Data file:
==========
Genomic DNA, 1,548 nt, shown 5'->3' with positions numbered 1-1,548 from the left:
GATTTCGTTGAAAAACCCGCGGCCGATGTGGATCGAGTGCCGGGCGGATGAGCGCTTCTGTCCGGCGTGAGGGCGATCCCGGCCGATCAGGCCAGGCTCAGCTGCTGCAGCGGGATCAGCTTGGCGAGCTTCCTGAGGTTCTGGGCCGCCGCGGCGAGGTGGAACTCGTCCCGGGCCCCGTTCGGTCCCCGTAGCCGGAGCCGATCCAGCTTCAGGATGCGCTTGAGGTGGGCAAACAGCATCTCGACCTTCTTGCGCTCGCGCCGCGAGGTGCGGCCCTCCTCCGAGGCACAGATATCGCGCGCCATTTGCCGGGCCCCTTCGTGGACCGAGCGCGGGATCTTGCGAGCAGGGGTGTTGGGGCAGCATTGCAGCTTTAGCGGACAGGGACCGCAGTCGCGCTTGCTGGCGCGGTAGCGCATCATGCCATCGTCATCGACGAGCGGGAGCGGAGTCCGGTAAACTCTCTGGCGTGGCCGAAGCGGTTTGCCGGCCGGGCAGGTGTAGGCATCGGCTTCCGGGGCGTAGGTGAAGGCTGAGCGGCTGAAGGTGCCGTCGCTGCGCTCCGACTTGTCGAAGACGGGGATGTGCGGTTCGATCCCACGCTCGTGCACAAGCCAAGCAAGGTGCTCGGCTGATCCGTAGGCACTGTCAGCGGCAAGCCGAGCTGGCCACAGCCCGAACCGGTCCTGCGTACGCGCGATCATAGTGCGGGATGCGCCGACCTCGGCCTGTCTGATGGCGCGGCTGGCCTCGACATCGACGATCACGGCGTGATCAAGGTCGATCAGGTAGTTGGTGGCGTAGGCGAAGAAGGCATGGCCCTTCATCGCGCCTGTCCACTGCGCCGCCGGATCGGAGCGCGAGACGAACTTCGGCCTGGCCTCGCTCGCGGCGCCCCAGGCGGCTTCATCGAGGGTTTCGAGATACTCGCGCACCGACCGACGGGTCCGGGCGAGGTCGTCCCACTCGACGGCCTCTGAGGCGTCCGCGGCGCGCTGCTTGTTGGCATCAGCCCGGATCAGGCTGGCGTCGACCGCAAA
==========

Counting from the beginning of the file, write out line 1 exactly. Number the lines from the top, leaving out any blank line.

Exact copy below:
Genomic DNA, 1,548 nt, shown 5'->3' with positions numbered 1-1,548 from the left: